Alaskans will have to wait until fall to learn if salmon habitat prevails over a coal mine proposed at Upper Cook Inlet. A decision due earlier this month by the state Department of Natural Resources, or DNR, has been delayed until after a public hearing later this summer, said Ed Fogels, DNR Deputy Commissioner. At issue are competing water rights claims filed in 2009 by the Chuitna Citizens Coalition and PacRim Coal of Delaware and Texas. The coalition wants to protect spawning tributaries of the salmon-rich Chuitna River, dubbed the Kenai of the West Side; PacRim wants to dewater the streams and dig Alaska’s largest coal mine. DNR received over 7,500 public comments in favor of water rights for salmon by the May 9 deadline. It’s no surprise that the coal vs. fish face-off moves on to a hearing, as both sides want a final say. “This will be a public hearing with testimony to be provided by individuals or groups who filed objection(s) to the reservation of water applications, or to the information and analyses produced by water resources section staff,” Fogels said via email, adding that the hearing details are being worked out. Should DNR rule in favor of coal over salmon habitat, the decision will set an unsettling state precedent. “It would be the first time in Alaska’s state history that we would allow an Outside corporation to mine completely through a salmon stream,” said Bob Shavelson, a director at Cook Inletkeeper. “And the sole purpose is to ship coal to China. It’s really a very dangerous precedent because if they can do it here in Cook Inlet, they will be able to do it anywhere in the state. It could soon be coming to a river near you.” Cook Inletkeeper, along with the Coalition and Alaska Center for the Environment, requested the hearing. They objected to aspects of DNR’s analyses, such as including only coho salmon and using only dock prices to quantify the value of the entire Chuitna watershed. PacRim spokesmen have argued for years that they can restore the salmon habitat after all the coal is extracted. PacRim data show that the first phase alone would remove and dewater 20 square miles of salmon habitat, dig down 300 feet and discharge seven million gallons of mine waste a day into the Chuitna River. The total project calls for extracting 12 million tons of low-grade coal per year for 25 years. Dave Schade, DNR’s Water Resources Section Chief, agreed that the water rights decision is precedent setting, and that it comes down to “saying yes to one applicant, and no to the other.” The hearing is scheduled for Aug. 21 at the U.S. Federal Building Annex in Anchorage. DNR’s Ed Fogels said a decision is expected on or before Oct. 9. Council conundrum Two Alaskans will not be able to vote on cutting halibut bycatch when the North Pacific Fishery Management Council convenes the week of June 1 in Sitka. Council members Simon Kinneen of Nome and David Long of Wasilla are recused from voting due to financial conflicts of interest. Kinneen is vice president and quota and acquisitions manager for the Norton Sound Economic Development Corp.; Long is a Captain and Fish Master for Glacier Fish Company. Both will be able to participate in deliberations as the 11-member council (seven from Alaska counting the National Marine Fisheries Service Alaska Region representative) grapples with reducing the more than 6-million pound halibut bycatch allowance in Bering Sea groundfish fisheries by up to 50 percent. Fish futures North Pacific Processors is poised to put pen to paper and purchase Inlet Fish of Kenai and Kasilof. reports that John Garner, chief operating officer of North Pacific, confirmed last week that the company is “in advanced talks to purchase Inlet Fish.” Inlet buys and processes salmon from Cook Inlet, Prince William Sound and the Yukon-Kuskokwim Rivers. The purchase would expand North Pacific’s processing plants to seven, including at Kodiak, Bristol Bay and Southeast Alaska. Garner said he is “optimistic about the future of Alaska salmon.” Likewise, Alaskan-owned Cannon Fish Company opens its doors last weekend in Kent, Wash. The company was purchased in 2013 by the Aleutian Pribilof Island Community Development Association, or APICDA, one of six western Alaska Community Development Quota, or CDQ, corporations. The CDQ program gives a percentage of all Bering Sea/Aleutian Islands fishing quotas to regional communities to enhance economic opportunities. Cannon Fish is a high-end seafood processing and marketing company started in 1991 that caters to a nationwide network of retailers, restaurants, and specialty grocers. Most of the fish processed at Cannon is caught by fishing families from six Aleutian Island villages, said Larry Cotter, APICDA chief executive officer. “It ties directly to our Alaska processing plants, Atka Pride Seafoods in Atka and Bering Pacific Seafoods at False Pass,” he added. Off the radar The appointment of U.S. Air Force veteran Bob Mumford to the state Board of Fisheries came as a surprise to most Alaskans. Gov. Bill Walker announced the news on May 20, crediting Mumford’s “vast range of experience in multiple fields as a commercial pilot, hunting instructor and state trooper, which has taken him all over the state.” Mumford, who lives in Anchorage, is a retired U.S. Fish and Wildlife trooper, worked for 18 years on sport and commercial fishing enforcement and also has served on the state Board of Game. Laine Welch lives in Kodiak. Visit or contact [email protected] for information.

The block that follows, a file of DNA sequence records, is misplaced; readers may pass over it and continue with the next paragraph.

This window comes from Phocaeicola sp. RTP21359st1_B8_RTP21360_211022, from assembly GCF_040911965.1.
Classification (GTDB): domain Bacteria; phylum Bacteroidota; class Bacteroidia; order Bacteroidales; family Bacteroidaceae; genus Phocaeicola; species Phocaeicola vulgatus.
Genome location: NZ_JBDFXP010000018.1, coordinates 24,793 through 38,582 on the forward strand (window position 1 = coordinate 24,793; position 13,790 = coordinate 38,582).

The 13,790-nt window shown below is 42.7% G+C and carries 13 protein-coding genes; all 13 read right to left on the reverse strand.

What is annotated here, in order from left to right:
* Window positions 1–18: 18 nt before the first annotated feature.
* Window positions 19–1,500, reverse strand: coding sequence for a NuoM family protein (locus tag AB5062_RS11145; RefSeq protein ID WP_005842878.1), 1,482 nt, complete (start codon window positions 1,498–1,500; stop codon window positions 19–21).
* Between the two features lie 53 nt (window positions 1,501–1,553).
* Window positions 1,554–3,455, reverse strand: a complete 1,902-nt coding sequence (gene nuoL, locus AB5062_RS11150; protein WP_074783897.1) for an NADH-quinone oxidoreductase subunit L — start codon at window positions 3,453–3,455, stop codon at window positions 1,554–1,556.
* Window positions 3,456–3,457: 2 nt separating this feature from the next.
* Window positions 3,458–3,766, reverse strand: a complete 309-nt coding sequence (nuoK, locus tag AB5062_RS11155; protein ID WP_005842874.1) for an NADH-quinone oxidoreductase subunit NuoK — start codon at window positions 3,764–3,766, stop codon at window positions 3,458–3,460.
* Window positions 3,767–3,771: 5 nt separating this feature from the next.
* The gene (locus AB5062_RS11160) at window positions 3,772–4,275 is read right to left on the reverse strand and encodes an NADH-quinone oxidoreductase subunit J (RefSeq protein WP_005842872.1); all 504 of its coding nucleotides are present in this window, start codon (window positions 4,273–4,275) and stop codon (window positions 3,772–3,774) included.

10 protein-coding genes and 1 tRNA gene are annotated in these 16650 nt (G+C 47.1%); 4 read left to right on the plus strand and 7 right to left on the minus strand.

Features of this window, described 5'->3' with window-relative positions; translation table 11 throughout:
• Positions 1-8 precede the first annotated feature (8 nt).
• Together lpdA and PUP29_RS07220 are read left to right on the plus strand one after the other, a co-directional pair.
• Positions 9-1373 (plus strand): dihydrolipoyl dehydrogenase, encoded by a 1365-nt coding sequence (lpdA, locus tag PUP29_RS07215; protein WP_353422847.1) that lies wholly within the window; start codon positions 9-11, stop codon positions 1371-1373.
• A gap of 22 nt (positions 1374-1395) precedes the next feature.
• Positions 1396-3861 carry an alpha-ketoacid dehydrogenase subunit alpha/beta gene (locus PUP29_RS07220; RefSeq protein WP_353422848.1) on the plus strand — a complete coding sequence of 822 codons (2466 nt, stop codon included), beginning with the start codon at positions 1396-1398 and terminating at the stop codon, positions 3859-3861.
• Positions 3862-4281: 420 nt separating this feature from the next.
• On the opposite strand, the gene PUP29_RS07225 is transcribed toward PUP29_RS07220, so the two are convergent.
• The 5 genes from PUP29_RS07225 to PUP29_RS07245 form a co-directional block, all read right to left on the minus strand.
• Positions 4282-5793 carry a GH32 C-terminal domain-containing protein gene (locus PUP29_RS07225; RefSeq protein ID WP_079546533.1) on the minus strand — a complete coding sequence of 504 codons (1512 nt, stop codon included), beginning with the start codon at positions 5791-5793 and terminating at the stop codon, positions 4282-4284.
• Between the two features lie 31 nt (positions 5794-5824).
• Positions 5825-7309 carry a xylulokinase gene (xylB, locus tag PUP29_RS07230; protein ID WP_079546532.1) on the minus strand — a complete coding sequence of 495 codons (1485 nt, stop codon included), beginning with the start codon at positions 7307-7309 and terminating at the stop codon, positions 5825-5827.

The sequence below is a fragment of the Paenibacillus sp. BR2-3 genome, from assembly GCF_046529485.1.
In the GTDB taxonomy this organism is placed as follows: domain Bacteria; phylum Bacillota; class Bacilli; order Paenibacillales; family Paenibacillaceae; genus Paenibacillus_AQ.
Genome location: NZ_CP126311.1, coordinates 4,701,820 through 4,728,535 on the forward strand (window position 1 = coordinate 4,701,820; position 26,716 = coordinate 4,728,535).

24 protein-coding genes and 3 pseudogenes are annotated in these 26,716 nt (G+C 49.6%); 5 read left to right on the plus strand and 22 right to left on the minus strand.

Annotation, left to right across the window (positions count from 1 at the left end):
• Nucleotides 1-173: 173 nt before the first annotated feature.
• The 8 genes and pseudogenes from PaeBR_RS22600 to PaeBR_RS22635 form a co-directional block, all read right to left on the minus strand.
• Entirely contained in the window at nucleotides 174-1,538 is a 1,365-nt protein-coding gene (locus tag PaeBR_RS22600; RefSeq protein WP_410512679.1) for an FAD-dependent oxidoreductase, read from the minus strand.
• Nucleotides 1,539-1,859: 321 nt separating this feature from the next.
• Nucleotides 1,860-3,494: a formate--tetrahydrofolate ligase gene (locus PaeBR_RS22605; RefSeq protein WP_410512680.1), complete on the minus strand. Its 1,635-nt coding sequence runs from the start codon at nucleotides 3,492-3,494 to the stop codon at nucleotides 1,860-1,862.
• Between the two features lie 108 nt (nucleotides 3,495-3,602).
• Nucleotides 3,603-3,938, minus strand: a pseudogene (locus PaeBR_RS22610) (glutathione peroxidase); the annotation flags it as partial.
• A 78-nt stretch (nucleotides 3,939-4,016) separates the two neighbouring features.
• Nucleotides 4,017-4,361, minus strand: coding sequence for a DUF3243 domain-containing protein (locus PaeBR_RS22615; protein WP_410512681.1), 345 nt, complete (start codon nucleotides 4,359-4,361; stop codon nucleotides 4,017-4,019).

Halibut comments rolling in, salmon opener underway